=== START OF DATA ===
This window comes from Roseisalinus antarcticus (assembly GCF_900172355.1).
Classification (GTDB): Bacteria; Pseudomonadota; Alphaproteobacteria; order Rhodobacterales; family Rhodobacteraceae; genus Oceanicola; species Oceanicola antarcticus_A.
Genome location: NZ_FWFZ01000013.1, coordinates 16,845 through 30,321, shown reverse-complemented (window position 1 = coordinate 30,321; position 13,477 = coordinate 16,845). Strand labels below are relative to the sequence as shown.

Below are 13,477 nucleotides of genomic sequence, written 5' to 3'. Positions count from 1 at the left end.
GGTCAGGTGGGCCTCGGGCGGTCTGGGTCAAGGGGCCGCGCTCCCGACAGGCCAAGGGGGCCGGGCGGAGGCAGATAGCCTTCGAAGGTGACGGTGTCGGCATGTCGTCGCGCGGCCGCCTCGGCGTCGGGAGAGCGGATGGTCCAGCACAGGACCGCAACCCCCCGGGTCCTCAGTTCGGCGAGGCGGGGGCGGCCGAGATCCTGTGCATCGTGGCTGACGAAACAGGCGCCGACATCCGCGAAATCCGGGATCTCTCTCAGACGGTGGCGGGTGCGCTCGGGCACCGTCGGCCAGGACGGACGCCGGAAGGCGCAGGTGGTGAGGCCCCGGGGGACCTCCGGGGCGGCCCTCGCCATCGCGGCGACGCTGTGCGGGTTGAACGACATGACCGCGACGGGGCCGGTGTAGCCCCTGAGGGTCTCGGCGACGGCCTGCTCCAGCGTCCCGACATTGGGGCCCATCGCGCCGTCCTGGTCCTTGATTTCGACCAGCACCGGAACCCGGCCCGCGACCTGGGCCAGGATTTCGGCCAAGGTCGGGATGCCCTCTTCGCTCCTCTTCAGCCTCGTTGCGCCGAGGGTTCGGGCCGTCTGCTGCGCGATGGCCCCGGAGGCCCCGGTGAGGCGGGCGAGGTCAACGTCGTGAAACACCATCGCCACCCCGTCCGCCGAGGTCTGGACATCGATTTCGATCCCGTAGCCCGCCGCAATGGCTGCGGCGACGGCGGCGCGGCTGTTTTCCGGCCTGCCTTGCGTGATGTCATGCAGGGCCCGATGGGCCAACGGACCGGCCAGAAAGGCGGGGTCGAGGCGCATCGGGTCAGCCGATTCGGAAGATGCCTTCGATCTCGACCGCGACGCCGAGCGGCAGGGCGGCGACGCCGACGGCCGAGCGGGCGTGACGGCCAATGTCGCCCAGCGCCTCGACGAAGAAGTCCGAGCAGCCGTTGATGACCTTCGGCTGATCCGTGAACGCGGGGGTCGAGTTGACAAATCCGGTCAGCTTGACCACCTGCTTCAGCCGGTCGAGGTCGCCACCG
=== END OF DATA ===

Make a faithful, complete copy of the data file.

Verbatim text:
This window comes from Roseisalinus antarcticus (assembly GCF_900172355.1).
Classification (GTDB): Bacteria; Pseudomonadota; Alphaproteobacteria; order Rhodobacterales; family Rhodobacteraceae; genus Oceanicola; species Oceanicola antarcticus_A.
Genome location: NZ_FWFZ01000013.1, coordinates 16,845 through 30,321, shown reverse-complemented (window position 1 = coordinate 30,321; position 13,477 = coordinate 16,845). Strand labels below are relative to the sequence as shown.

Below are 13,477 nucleotides of genomic sequence, written 5' to 3'. Positions count from 1 at the left end.
GGTCAGGTGGGCCTCGGGCGGTCTGGGTCAAGGGGCCGCGCTCCCGACAGGCCAAGGGGGCCGGGCGGAGGCAGATAGCCTTCGAAGGTGACGGTGTCGGCATGTCGTCGCGCGGCCGCCTCGGCGTCGGGAGAGCGGATGGTCCAGCACAGGACCGCAACCCCCCGGGTCCTCAGTTCGGCGAGGCGGGGGCGGCCGAGATCCTGTGCATCGTGGCTGACGAAACAGGCGCCGACATCCGCGAAATCCGGGATCTCTCTCAGACGGTGGCGGGTGCGCTCGGGCACCGTCGGCCAGGACGGACGCCGGAAGGCGCAGGTGGTGAGGCCCCGGGGGACCTCCGGGGCGGCCCTCGCCATCGCGGCGACGCTGTGCGGGTTGAACGACATGACCGCGACGGGGCCGGTGTAGCCCCTGAGGGTCTCGGCGACGGCCTGCTCCAGCGTCCCGACATTGGGGCCCATCGCGCCGTCCTGGTCCTTGATTTCGACCAGCACCGGAACCCGGCCCGCGACCTGGGCCAGGATTTCGGCCAAGGTCGGGATGCCCTCTTCGCTCCTCTTCAGCCTCGTTGCGCCGAGGGTTCGGGCCGTCTGCTGCGCGATGGCCCCGGAGGCCCCGGTGAGGCGGGCGAGGTCAACGTCGTGAAACACCATCGCCACCCCGTCCGCCGAGGTCTGGACATCGATTTCGATCCCGTAGCCCGCCGCAATGGCTGCGGCGACGGCGGCGCGGCTGTTTTCCGGCCTGCCTTGCGTGATGTCATGCAGGGCCCGATGGGCCAACGGACCGGCCAGAAAGGCGGGGTCGAGGCGCATCGGGTCAGCCGATTCGGAAGATGCCTTCGATCTCGACCGCGACGCCGAGCGGCAGGGCGGCGACGCCGACGGCCGAGCGGGCGTGACGGCCAATGTCGCCCAGCGCCTCGACGAAGAAGTCCGAGCAGCCGTTGATGACCTTCGGCTGATCCGTGAACGCGGGGGTCGAGTTGACAAATCCGGTCAGCTTGACCACCTGCTTCAGCCGGTCGAGGTCGCCACCG